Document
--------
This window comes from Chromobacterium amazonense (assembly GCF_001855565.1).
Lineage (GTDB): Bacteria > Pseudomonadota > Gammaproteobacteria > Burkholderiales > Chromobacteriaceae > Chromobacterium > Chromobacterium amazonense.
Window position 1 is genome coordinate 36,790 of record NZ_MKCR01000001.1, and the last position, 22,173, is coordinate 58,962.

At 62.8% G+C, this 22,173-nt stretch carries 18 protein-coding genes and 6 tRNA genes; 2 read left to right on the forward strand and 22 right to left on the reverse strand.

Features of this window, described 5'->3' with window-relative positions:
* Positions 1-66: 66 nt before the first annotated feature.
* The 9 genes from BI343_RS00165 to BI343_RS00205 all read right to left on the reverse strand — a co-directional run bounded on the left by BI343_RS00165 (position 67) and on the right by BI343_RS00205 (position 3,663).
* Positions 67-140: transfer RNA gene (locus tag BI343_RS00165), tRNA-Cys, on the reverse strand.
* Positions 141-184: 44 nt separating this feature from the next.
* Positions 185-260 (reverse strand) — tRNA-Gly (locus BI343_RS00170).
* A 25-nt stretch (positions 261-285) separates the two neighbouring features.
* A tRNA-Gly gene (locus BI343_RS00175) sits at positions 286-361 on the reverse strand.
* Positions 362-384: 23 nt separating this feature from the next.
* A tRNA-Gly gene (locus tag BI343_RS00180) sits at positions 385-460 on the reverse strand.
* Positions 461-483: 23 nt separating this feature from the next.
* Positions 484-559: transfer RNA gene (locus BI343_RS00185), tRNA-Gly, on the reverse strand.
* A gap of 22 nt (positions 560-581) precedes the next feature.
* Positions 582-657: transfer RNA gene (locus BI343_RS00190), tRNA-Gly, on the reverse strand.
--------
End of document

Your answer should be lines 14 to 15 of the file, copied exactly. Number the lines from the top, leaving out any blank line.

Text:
* A tRNA-Gly gene (locus tag BI343_RS00180) sits at positions 385-460 on the reverse strand.
* Positions 461-483: 23 nt separating this feature from the next.